River Cities Church promotes adoption, foster help
HUNTINGTON — No other state has more children in foster care per capita than West Virginia with now nearly 7,000 children in the state system — roughly equivalent to the populations of Milton and Barboursville combined. Globally, an estimated 153 million children are living as orphans.
While the worldwide crisis is exacerbated locally by the regional opioid epidemic, River Cities Community Church in Huntington raised the call for its congregation and the community to meet the needs of countless underserved children here and abroad as it hosted its Foster/Adoption Sunday services at the church off U.S. 60.
“We believe that it’s the church’s role to be the leader in this, to step up and to love and provide a home for these kids,” said Charlie Hagley, foster adoption advocate at River Cities. “What we want to do is to create that culture of adoption here not just for the members of River Cities, but for the members of this community.”
Around a dozen families at River Cites have already fostered or adopted children, including Hagley and his wife, who adopted now 10-year-old Xander to join their three biological children. The services encouraged not only those who can foster or adopt to consider doing so, but also promoting the ways the church can support those adoptive families.
Adoption has its roots in Scripture, Hagley added, both in a Christian’s personal dedication to Christ and in physically caring for society’s most vulnerable.
“As Christians, Jesus died on the cross for our sins, and He wants us to be a part of his family,” he continued. “That was the ultimate example of adoption.”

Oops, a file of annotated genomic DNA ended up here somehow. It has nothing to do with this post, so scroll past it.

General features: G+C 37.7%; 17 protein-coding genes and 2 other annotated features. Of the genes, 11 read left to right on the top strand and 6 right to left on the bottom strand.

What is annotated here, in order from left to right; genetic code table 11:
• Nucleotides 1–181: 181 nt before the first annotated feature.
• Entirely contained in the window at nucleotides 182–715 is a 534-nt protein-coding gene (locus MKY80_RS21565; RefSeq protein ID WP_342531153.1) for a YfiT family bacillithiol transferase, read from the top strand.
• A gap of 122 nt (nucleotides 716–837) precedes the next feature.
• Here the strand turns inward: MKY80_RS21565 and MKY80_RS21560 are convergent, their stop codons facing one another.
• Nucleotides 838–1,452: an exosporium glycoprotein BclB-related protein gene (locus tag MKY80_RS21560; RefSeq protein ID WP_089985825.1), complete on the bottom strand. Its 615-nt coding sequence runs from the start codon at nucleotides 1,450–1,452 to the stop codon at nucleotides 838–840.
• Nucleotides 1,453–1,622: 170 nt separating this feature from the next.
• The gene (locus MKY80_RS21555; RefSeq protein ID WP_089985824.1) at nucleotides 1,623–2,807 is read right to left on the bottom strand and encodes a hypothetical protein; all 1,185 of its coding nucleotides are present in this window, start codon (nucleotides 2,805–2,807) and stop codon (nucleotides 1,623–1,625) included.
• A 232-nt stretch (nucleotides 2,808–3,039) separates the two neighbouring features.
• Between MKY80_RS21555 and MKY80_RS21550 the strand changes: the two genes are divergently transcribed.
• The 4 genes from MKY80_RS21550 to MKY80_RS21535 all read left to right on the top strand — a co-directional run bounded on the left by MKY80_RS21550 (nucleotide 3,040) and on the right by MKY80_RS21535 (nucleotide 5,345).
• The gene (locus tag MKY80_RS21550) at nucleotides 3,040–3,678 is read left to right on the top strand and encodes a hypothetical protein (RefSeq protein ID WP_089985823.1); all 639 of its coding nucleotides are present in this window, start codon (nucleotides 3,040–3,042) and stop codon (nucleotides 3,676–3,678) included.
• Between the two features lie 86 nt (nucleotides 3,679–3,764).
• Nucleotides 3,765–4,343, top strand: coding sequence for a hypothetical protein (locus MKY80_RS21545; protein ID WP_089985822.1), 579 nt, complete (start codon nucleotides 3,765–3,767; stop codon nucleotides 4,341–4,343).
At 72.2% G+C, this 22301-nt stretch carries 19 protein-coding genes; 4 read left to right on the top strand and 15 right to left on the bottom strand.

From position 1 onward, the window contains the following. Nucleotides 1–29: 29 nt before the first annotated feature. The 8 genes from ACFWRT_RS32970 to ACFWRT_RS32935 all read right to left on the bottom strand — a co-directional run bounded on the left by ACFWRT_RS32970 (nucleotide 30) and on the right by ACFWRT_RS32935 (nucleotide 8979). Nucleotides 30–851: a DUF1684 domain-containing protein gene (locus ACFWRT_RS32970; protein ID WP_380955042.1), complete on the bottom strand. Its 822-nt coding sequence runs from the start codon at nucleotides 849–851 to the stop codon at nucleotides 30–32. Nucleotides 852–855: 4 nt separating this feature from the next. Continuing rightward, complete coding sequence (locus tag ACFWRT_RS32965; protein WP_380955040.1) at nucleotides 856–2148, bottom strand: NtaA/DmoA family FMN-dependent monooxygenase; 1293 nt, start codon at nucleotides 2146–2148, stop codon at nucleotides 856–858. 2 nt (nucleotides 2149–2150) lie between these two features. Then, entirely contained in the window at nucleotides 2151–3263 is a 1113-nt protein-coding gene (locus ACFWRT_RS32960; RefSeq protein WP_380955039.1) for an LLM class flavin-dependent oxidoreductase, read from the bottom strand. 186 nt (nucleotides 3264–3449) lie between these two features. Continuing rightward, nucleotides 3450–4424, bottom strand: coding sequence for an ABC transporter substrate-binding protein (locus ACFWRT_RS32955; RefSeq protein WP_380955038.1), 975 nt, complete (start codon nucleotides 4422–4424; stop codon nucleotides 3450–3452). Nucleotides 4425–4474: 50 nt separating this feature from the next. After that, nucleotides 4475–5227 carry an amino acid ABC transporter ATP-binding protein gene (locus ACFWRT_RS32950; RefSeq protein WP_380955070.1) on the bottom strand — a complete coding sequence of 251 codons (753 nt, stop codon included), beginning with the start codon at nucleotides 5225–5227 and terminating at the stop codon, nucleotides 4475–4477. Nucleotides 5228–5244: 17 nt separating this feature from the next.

An estimated 90 percent of Child Protective Service cases in Cabell County are related to the opioid epidemic, added Melia Adkins, a Huntington attorney who served as a Cabell County assistant prosecutor from 2009 to 2013.
In these cases, CPS typically first tries to place a child taken from a disrupted home with a suitable relative. If none are available, they are moved to foster care. If the child cannot find a foster home, children may be simply left to wait with state Department of Health and Human Resources or placed in a group home.
“Children need love,” Adkins said. “They can’t help where they are in life, and they certainly can’t help that they don’t have parents, so we need people to step up.”
Jason and Patrina Singleton took to leap to foster a young boy and girl through NECCO of Huntington after working with children through a camp sponsored by River Cities. That experience put faces to the existing ideas of what a foster child is, Patrina said, and helped shake away any hesitation the couple had.
“These are kids that are more than the bad stories that we had heard,” she said. “They’re just really small people who needed somebody to love them, and we’ve got that for days.”
Eventually, it lead the Singletons to fully adopt both.
“Don’t let that fear stop you,” she continued. “Think that this is a little person who needs somewhere safe. If you can be the safe place, then step up.”
River Cities Community Church is located at 4385 U.S. 60 East in Huntington. For more information, call 304-736-8197.
Follow reporter Bishop Nash on Twitter at @BishopNash.